If artificial intelligence (AI) is the bringer of hope for cancer survival, then it must be treated with utmost care, paid its due diligence, and served on a platter to those who desperately need it.
In recent years, AI and machine learning have sent waves through the healthcare industry. Yet, one question lingers in the minds of individuals affected by a cancer diagnosis: “Can we expect AI and machine learning to improve cancer diagnosis and treatment in 2018?
First, it helps to consider that the earlier a tumor is detected, the higher the chances of survival. Scientists are constantly looking for ways to catch cancer before it happens. Second, multidisciplinary teams must also show excellence when it comes to offering the most appropriate treatment plans, as this is necessary for survival.
Below, I highlight 5 ways artificial intelligence and machine learning will help people fight cancer in 2018. Based on recent findings, AI and machine learning will:
1. Cause a Bigger Drop in the Human Error Rate in Cancer Diagnosis. Pathologists spend a great deal of time to try to give the right diagnosis to patients. Still, they make errors. Fortunately, in 2016, a team from Harvard Medical School’s Beth Israel Deaconess Medical Center (BIDMC) showed that when pathologists partner with GPU-powered deep learning analysis, the human error rate in diagnosis drops by 85 percent. As AI continues to rapidly transform the way we do medicine, there will be a bigger drop in the human error rate during diagnosis.
2. Identify More Individualized, Evidence-Based Cancer Treatment Plans. This is already happening. Physicians in Memorial Sloan Kettering have already joined forces with IBM’s Watson Oncology to find a common ground for providing personalized, evidence-based treatment options for cancer patients. This is great news as variations in genetic composition cause individuals to react to treatment differently. Personalized medicine and patient-centric healthcare have existed for a while now. We will see more healthcare teams working together with machine learning experts to use algorithms for providing personalized care for cancer patients.
3. Find new drugs and compounds that can fight cancer cells. In 2017, researchers affiliated with Insilico Medicine were the first to propose the idea that a generative Adversarial Autoencoder (AAE) model can identify new “molecular fingerprints” of compounds that can combat cancer. Their study was insightful and relevant as they used AAE output to screen 72 million compounds with anti-cancer characteristics. The AAE model predictions matched compounds that are already proven to fight cancer, as well as new compounds that have great anti-cancer potential. Overall, deep learning overcomes several limitations of other predictive methods like laboratory experiments. Similar studies are needed to improve the accuracy of predicting anti-cancer drugs.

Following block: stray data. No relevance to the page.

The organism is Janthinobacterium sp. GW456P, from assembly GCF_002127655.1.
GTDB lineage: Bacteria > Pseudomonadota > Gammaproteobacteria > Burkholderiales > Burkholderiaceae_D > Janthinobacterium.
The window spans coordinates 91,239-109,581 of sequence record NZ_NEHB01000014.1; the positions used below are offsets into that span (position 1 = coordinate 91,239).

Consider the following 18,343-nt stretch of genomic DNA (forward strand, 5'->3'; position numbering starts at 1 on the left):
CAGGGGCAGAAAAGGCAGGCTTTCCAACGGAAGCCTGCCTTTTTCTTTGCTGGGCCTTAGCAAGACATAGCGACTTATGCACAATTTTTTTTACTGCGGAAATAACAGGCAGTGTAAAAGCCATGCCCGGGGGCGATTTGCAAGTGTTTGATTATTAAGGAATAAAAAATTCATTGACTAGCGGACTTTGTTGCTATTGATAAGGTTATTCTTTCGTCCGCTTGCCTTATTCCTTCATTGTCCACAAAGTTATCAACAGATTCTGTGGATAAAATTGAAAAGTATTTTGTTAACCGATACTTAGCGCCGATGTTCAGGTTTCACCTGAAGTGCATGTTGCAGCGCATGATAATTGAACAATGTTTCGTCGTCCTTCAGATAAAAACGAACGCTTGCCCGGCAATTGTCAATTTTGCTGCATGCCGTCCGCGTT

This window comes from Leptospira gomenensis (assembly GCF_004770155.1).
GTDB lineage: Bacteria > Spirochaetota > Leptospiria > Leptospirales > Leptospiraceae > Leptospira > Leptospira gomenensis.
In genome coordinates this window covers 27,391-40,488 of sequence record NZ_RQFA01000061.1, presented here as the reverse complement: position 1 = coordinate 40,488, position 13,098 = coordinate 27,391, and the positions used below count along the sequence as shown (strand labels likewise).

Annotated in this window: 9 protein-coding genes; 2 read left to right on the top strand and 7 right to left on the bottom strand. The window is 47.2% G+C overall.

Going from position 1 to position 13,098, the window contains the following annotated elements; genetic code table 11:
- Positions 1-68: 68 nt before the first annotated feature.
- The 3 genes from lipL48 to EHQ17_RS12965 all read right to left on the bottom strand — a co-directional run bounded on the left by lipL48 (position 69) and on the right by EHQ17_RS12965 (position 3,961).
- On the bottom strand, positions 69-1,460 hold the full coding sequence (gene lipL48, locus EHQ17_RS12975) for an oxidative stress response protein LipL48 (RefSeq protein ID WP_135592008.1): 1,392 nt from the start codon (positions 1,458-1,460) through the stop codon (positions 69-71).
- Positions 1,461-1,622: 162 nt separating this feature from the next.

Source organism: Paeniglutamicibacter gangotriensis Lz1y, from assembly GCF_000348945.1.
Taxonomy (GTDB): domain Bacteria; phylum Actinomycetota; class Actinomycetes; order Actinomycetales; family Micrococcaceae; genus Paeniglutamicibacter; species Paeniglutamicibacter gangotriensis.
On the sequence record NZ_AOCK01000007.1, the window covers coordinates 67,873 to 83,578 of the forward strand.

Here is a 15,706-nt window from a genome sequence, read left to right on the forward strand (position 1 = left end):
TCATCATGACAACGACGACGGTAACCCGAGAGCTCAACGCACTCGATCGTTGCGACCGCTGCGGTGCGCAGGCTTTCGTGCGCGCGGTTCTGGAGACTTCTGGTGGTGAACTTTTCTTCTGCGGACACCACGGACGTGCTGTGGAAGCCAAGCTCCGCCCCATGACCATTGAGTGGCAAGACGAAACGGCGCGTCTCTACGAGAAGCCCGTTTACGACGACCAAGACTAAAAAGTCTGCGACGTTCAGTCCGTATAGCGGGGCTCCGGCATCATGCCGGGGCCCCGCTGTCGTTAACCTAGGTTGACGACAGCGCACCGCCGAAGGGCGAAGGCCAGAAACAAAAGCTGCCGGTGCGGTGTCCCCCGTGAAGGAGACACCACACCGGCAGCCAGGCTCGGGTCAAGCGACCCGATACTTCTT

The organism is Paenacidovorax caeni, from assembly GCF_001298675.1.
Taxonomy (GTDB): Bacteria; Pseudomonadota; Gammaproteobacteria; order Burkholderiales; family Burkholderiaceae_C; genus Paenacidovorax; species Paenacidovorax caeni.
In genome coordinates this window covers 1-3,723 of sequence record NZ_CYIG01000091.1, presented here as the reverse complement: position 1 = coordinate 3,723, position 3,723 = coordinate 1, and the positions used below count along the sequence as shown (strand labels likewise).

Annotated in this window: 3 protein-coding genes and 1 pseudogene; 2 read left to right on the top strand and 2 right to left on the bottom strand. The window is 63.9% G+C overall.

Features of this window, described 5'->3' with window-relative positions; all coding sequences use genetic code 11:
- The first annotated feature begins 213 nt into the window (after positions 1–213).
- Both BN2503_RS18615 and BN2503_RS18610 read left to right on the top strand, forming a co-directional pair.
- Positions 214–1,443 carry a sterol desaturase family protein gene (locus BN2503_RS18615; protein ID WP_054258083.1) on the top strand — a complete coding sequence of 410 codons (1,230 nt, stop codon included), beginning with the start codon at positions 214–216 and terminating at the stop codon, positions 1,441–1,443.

4. Identify more breast cancer cases at risk of misdiagnosis. To be eligible for appropriate breast cancer treatment, physicians have to first assess the level of expression of the human epidermal growth factor receptor 2 (HER2). Misdiagnosis occurs in 4 percent of negative cases and 18 percent of positive cases. A study published by Vandenberghe provides evidence that deep learning identifies cases at risk of misdiagnosis.
5. Predict more accurate patient outcomes. We are all different. Every cancer case is unique and outcomes are different. Scientists have been able to combine Association Rule Mining with deep learning neural networks (DLNNs) to better predict the outcome of anti-cancer drugs. Their methods outperformed the current predictive gold standards, i.e. Random Forests (RF) and Bayesian Multitask Multiple Kernel Learning (BMMKL) classification. Additionally, deep learning has the power to validate other methods. In 2017, another study used convolutional neural networks and Long Short-Term Memory networks to validate the predictive power of the colorectal tumor tissue microarray (TMAs). The power of machine learning here lies in better predicting more accurate patient outcomes and more accurate responses to treatment.
AI and machine learning are rapidly transforming medical diagnosis and treatment. It is the hope of many that the result of this inside-out transformation will be the death of cancer.
However, Rome was not built in a day. Scientists, researchers, physicians, and individuals need to take it one day at a time. I believe in hope. I believe in life. I believe we can expect AI and machine learning to improve cancer diagnosis and treatment not only in 2018 but in years to come.